Location: Targhee National Forest, Eastern Idaho
Maps: USGS 1:24K Spencer North, Paul Reservoir
Access: From Spencer, ID drive north and take the next exit, go west into the forest 1-2 miles and park along the road.
Trail: None, but one can follow the old logging road
Dogs: OK

Stoddard Creek, IdahoI spent July of 2005 on assignment in eastern Idaho, which really isnít a bad place at all to spend a month. My temporary quarters lay 15 minutes south of Targhee National Forest, 45 minutes west of Yellowstone and but an hour east of more mountains. One particular afternoon at quitting time, I hopped in the car and drove north on I-15 about 10 minutes to Spencer, a tiny town just inside the Montana border, then north one exit to Stoddard Creek. I drove west along the smooth dirt road, passing a campground and continuing on past side roads and the odd RV parked in the trees until I came to a suitable parking spot deep in the forest. Giant Douglas fir stretched up on all sides, and the forest floor was covered with tall, green grass. The lush scene was in high contrast to the parched plains to the south, and the rich smell of humid earth surrounded me as I shouldered my small pack filled with water and snacks.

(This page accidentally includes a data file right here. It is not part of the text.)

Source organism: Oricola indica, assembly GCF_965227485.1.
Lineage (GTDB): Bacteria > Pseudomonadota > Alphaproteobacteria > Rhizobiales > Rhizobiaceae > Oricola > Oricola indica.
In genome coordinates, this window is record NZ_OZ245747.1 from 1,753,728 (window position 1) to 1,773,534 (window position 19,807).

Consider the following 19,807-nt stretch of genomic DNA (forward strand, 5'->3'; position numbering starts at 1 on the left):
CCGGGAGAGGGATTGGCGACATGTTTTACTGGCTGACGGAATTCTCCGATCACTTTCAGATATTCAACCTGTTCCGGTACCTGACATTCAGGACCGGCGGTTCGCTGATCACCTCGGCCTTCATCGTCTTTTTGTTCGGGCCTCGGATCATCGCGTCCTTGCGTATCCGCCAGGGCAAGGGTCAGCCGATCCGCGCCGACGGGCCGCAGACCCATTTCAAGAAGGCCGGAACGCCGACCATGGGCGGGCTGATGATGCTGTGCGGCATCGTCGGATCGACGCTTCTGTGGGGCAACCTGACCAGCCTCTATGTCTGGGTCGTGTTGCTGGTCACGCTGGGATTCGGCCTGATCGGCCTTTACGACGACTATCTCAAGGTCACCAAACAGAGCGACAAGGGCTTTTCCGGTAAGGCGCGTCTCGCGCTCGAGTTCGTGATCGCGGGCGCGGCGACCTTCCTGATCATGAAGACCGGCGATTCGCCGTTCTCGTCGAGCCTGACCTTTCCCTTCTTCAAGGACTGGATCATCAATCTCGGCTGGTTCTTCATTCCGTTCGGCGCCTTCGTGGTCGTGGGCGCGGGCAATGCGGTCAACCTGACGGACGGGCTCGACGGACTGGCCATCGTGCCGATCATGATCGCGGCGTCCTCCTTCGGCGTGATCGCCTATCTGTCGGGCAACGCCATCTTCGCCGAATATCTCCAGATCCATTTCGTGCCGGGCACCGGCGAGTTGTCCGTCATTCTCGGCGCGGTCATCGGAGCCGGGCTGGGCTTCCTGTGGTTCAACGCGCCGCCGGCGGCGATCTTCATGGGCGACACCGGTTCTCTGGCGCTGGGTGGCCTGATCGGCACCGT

I started upon a narrow trail that led uphill immediately through the grass and shade of the trees. This narrow trail intersected a narrow dirt logging road, used now only by the occasional OHV, judging from the ruts in the soil. On this afternoon, all was quiet and peaceful, and no motorized vehicles operated within earshot. The sun was shining overhead, slanted to the west. Dark slants Pines along Stoddard Creek, Idahoof tree trunk shadows lay like iron bars upon the ground in the soft green grass.  I followed this road for an hour or more, meditating in a detached way on many things. Being away from home for a month gives one the ability to objectively evaluate many things from an almost third person perspective, which can be enlightening. The road led ever uphill, clinging to the steep hillside as it countered in and out of gullies and around ridges. The area seems to have been logged in the last 15 years, but thankfully not clearcut. Most of the standing trees were spaced far apart, giving the forest a pleasant open feel. Small trees, only a foot tall or so, waved their tops just above the grass.